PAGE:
Editor in Chief: Moh. Reza Huwaida Monday, November 20th, 2017

Ghazni Residents Grumble about High Power Tariffs

Ghazni Residents Grumble about High Power Tariffs

GHAZNI CITY - Residents of the capital of southern Ghazni province complain about the high tariff of government-supplied electricity, saying many families are unable to pay bills.
Mohammad Sarir, an inhabitant of Ghazni City, told Pajhwok Afghan News the price of electricity was very high in the province. People were obliged to use solar power, he said.
He said a kilowatt of government-supplied electricity cost 35 afghanis ($0.5) and most of residents were unable to pay that tariff. “The economic condition of our people is very bad, most of them cannot pay such inflated bills.”
Rahmatullah, another resident of the provincial capital, held a similar view. He said most of government departments in the province had become fiefdom of strongmen.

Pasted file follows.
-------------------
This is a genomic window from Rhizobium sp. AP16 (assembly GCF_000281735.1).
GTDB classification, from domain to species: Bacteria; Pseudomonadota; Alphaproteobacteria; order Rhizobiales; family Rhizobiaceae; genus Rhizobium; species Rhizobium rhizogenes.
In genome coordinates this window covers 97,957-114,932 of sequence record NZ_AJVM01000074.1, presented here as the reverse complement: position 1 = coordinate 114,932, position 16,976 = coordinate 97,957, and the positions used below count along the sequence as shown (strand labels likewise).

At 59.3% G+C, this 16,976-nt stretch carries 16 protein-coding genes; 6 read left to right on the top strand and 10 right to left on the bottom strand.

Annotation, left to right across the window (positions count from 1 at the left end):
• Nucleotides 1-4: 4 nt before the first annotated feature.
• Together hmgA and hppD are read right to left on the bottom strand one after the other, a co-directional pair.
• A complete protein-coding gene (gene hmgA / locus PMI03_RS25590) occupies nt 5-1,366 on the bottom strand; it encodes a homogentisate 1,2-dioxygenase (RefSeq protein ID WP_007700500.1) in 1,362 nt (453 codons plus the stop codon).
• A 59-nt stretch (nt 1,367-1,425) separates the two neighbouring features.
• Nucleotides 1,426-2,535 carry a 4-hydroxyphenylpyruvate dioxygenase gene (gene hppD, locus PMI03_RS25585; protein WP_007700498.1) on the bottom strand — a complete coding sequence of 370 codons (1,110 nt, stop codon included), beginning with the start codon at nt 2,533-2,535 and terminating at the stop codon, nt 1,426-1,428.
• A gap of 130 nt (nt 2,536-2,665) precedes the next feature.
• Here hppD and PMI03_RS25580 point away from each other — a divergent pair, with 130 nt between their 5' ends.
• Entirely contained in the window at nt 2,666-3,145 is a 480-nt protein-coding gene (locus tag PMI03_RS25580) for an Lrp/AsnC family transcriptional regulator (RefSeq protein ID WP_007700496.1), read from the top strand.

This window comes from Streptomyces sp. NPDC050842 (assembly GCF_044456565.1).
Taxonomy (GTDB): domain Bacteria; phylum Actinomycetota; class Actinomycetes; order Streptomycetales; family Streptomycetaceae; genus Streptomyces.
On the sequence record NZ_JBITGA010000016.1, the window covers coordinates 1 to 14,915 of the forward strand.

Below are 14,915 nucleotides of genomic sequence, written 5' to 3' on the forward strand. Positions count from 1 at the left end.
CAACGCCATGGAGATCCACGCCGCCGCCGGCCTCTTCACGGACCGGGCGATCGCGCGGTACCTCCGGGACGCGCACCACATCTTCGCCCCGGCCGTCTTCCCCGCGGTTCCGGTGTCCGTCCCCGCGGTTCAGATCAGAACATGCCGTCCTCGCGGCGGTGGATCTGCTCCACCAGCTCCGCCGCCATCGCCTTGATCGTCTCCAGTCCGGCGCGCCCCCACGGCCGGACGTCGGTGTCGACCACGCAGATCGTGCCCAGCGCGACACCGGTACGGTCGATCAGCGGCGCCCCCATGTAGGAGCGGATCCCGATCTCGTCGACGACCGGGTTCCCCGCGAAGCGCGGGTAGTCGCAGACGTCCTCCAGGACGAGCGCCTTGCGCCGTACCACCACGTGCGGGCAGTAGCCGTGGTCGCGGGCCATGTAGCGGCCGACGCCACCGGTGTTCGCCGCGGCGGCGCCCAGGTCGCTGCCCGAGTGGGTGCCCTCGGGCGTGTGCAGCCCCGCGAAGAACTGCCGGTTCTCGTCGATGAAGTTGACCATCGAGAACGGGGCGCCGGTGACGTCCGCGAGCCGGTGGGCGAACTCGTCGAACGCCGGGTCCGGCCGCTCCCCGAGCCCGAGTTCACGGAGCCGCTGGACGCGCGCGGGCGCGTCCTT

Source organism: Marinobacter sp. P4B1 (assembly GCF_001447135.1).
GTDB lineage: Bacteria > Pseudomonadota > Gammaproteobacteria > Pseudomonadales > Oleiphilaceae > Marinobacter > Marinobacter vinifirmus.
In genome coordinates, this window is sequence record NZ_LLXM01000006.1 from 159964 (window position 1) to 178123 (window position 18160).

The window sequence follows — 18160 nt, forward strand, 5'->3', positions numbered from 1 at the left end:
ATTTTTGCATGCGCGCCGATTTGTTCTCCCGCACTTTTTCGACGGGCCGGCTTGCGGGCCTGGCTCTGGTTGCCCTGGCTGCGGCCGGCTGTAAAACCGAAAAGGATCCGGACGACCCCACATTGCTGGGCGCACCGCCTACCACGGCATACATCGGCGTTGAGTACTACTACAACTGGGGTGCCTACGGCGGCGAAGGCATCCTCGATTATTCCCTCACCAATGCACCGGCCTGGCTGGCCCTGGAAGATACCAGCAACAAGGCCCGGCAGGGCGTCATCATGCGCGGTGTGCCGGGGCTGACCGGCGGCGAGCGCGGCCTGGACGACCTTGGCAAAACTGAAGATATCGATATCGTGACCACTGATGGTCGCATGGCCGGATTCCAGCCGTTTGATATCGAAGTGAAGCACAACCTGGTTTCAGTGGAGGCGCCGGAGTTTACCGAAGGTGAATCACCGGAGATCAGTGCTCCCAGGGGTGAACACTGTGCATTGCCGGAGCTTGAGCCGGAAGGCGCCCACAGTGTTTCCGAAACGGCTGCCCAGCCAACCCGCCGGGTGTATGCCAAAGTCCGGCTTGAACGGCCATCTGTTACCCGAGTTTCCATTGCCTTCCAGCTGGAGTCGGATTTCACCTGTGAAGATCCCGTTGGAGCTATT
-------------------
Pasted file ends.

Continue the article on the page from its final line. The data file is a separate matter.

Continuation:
He alleged that the present power utility head, who had been in office for 10 years, kept the electricity prices high and power distribution limited. “If provided electricity, Ghazni residents would be able to build factories and have job opportunities.”
A number of other residents of the province have similar complains.
Governor Abdul Karim Matin confirmed the problem, saying a kilowatt of electricity in other provinces of the country cost only three afghanis, a much lower amount than the 35 afghanis charged in Ghazni.
He explained the power tariff could not be reduced until Ghazni was supplied imported electricity.
Matin said he had discussed the problem with government officials, who had promised the issue would be resolved to a large extent in the province during the current solar year.
Da Afghanistan Breshna Sherkat (DABS) head in Ghazni confirmed that a kilowatt of electricity cost 35 afghanis. “Our electricity supply in Ghazni is based on diesel, so we cannot reduce the price anymore,” he argued, saying only 27 percent of Ghazni City residents had access to government-supplied electricity.
More than half of residents have seven hours access and the rest 24 hours access to the service. There is no government-provided electricity service in districts and people there use solar power. (Pajhwok)